I’m the Worst . . .


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I’m the worst parent because I expect my daughter to treat me with respect, and don’t allow her to blame me for her own mistakes. I’m the worst professor because I expect my students to read, do the work, think … Continue reading

Clear Writing Counts


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  We can’t all be brilliant writers. Just as we can’t all be brilliant mathematicians, painters, doctors, musicians, scientists, speakers, etc., etc. I get that. The line between basic skills and true talent is a thick one–one which requires training, … Continue reading

Excuses, Entitlement, Expectations, and Education


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Over the past few years (and particularly over recent weeks) I have heard variations of these from any number of students: “I didn’t come to class last week because I had to go to court. If I bring in proof … Continue reading

Pirate Captain Sarah Lee* Reporting for Blogging Duty


Yesterday I mentioned I was going to a Pirate Picnic at Sarah’s school, which really entailed her fourth grade classmates sharing a booklet of writing about pirates with their guests while sitting on a towel in the gym and nibbling on snacks.  They all prepared little booklets that contained narrative writing, descriptive writing, opinion writing, and expository writing. For those of you newish to my blog, I occasionally share my daughter’s writing, to encourage her to keep at it. So today’s post is an excerpt from the booklet, her descriptive writing piece:

The Evil Caribbean Pirate

Ahoy there matey. AHOY THERE MATEY, ugh . . . avast you shall go no farther. I have something for you! I have met a pirate, her eyes are like black holes of darkness sucking you into a dark world and she has short brown dread locks with the rest snarled like a rat’s nest. The pirate has thin scarlet lips that seems as if she were a vampire. Whenever she opens her mouth it smells like a garbage can. Her nose is as pointy as a sward and it appeared to me that she was as tall as the Empire State Building, leaving her body as skinny as a twig. Now her weight was as light as a flamingo feather. I glanced at her face and noticed weird marks on her eye and under her scarlet lips. Near her left eye there was a red scar that reminded me of the red lines on an electrocardiogram (or ecg). She had black and white stripes with a cream tank-top underneath. It sounds like she came from prison,a m I right? Looking at her expression on her face it seemed to me that she was happy to steal treasure and destroy a ship. Along with that she had two ear piercings on each ear and a black cross. The piercings on her ears had a pair of sparkly stubs and a pair of skeleton bone earrings. She has a shiny hook and sword that were both smooth. This buccaneer waddled like a duck with her splintery peg leg. I hope one day you will find me pirate friend.” (by Sarah KramerLee)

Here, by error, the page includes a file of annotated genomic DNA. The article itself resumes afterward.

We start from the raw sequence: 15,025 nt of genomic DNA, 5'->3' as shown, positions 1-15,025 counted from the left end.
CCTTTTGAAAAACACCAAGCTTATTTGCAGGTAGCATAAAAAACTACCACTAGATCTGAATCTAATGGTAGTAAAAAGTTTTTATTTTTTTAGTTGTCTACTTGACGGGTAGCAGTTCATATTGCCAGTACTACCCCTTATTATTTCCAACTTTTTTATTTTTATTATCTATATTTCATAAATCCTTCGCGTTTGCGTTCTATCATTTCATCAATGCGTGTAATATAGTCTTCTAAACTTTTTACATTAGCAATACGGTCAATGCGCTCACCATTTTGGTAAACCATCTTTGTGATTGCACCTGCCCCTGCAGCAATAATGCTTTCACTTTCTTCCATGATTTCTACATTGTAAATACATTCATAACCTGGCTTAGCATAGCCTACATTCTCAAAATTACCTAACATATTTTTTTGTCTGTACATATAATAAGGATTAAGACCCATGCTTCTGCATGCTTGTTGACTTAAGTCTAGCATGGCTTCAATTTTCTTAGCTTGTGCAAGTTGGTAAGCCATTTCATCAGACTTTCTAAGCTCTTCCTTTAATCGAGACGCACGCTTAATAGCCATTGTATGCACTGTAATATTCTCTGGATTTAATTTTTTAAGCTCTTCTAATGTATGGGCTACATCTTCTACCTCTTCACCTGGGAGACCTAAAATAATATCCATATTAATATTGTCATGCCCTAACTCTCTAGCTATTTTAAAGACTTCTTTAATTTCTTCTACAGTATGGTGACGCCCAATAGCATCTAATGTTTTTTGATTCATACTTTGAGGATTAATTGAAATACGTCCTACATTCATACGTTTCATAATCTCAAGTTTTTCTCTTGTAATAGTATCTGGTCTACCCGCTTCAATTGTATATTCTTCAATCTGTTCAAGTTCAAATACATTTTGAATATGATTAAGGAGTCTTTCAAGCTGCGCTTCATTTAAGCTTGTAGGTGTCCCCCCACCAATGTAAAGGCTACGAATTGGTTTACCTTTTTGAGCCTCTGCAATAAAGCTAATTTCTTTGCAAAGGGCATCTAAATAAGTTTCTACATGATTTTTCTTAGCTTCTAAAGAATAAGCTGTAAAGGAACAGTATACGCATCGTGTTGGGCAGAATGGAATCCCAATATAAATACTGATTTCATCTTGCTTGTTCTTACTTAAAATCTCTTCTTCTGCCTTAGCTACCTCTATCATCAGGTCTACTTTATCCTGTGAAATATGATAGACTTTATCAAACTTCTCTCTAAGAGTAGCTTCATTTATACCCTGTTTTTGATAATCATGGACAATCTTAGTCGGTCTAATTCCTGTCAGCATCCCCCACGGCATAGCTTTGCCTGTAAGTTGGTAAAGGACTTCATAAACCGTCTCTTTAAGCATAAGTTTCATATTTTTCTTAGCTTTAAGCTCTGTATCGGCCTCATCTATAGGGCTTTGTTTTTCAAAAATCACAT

Black Kid Bonnie and Captain Sarah Lee

Black Kid Bonnie and Captain Sarah Lee.  *Note: Sarah decided her Pirate name was Captain Sarah Lee because it worked better.